January 29, 2010 / 9:48 AM / 10 years ago

Iran, IAEA say nuclear proposal still on table

DAVOS, Switzerland (Reuters) - Iran and the U.N. nuclear agency said on Friday a deal on uranium enrichment was still possible, but Iran said it wanted changes to the draft accord meant to allay Western fears over its nuclear program.

Western diplomats have said Iran has effectively turned down the proposal and the United States and major European allies are pursuing broader U.N. sanctions against the Islamic Republic over its disputed nuclear activity.

Iranian Foreign Minister Manouchehr Mottaki told Reuters the proposal, which would involve Iran sending its low enriched uranium abroad in exchange for more highly enriched fuel to produce medical isotopes, “still can be on the table.”

He was speaking at the World Economic Forum in Davos, shortly after Yukiya Amano, head of the International Atomic Energy Agency which brokered the draft deal on enriched uranium, told reporters in the Swiss ski resort that the offer remained.

“The proposal is on the table. Dialogue is continuing,” Amano said in his first public remarks on the standoff since he succeeded Mohamed ElBaradei two months ago.

He left unclear whether “dialogue” meant the IAEA was actively exploring compromises with Iran and world powers. Western officials have stopped short of declaring the plan dead but said Tehran’s approach had not been serious.

Mottaki said the deal offered to Iran would require it to wait several months after handing over its low enriched uranium before it received the more highly enriched material.

“The point is this exchange should be simultaneous,” he said. “The ... technical point which the other side raised is it takes time — three months, five months, six months to prepare 20 percent enriched uranium,” he said.

“We said: ...When it is ready then simultaneously we will exchange it’.”


Western countries had hoped the draft deal, which saw Iran sending 70 percent of its low-enriched uranium abroad in return for special fuel for its nuclear medicine reactor, would prevent Tehran acquiring enough material to build an atom bomb.

Iran says its nuclear program is peaceful, but Amano said 20 years of undeclared Iranian nuclear work had undermined international trust.

IAEA inspection work in Iran is restricted and Amano said the agency was struggling to maintain oversight.

“Comprehensive safeguards should be fully implemented. That is what we are struggling (with) now,” he told a panel on nuclear proliferation in Davos.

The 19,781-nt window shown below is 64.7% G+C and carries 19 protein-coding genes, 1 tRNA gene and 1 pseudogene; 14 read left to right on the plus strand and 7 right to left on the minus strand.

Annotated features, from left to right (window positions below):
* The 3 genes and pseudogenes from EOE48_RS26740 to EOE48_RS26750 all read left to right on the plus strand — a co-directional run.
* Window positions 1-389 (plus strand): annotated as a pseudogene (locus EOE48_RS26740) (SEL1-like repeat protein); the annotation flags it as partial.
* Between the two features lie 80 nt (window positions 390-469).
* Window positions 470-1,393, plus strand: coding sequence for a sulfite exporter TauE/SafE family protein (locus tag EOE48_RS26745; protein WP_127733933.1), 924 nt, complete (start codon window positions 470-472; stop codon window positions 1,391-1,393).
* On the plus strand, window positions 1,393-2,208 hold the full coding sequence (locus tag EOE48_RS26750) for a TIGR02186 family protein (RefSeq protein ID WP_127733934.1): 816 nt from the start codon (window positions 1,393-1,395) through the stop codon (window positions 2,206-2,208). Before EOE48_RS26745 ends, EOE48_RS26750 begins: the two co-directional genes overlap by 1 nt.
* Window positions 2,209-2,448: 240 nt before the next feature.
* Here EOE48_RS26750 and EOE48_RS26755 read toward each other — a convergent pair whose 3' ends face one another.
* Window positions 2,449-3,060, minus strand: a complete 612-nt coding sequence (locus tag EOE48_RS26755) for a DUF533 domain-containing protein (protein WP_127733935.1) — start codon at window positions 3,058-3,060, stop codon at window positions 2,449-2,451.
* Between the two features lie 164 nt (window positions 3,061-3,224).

“I hope agreement will be reached (on the fuel plan) and I continue to work as intermediary. This will ... help increase confidence,” Amano said.

Brazil’s Foreign Minister Celso Amorim said he had held talks in Davos with Mottaki and Western officials in an effort to restart dialogue over the nuclear dispute.

Russia and China have also called for more negotiations, opposing further sanctions which they believe may hinder a peaceful solution. Neither sees Iran as an imminent nuclear threat, though Moscow on Friday showed signs of impatience.

Secretary of State Hillary Clinton said the United States was trying to persuade Beijing to get tough with Iran.

“As we move away from the engagement track, which has not produced the results that some had hoped for, and move forward (on) the pressure and sanctions track, China will be under a lot of pressure to recognize the destabilizing impact that a nuclear-armed Iran would have in the Gulf, from which they receive a significant percentage of their oil supplies,” she said during a visit to Paris.

Under the draft plan, Tehran would transfer 70 percent of its low-enriched uranium (LEU) to Russia for further processing and then to France for conversion into special fuel rods to keep a Tehran nuclear medicine reactor running.

Western negotiators said Iran accepted the scheme in principle at Geneva talks with six world powers in October, only to back off after ElBaradei fleshed out details.

In a sign of growing frustration, Russia’s foreign ministry warned that Tehran’s plans could obstruct a deal.

“The decision to start its own uranium enrichment, which runs counter to the requirements of relevant resolutions of both the U.N. Security Council and the IAEA Board of Governors, will only fan the existing concerns and obstruct the early settlement of the situation,” spokesman Andrei Nesterenko said.

Additional reporting by Clara Ferreira Marques in Davos, Andrew Quinn in Paris and Conor Sweeney in Moscow; Editing by Charles Dick

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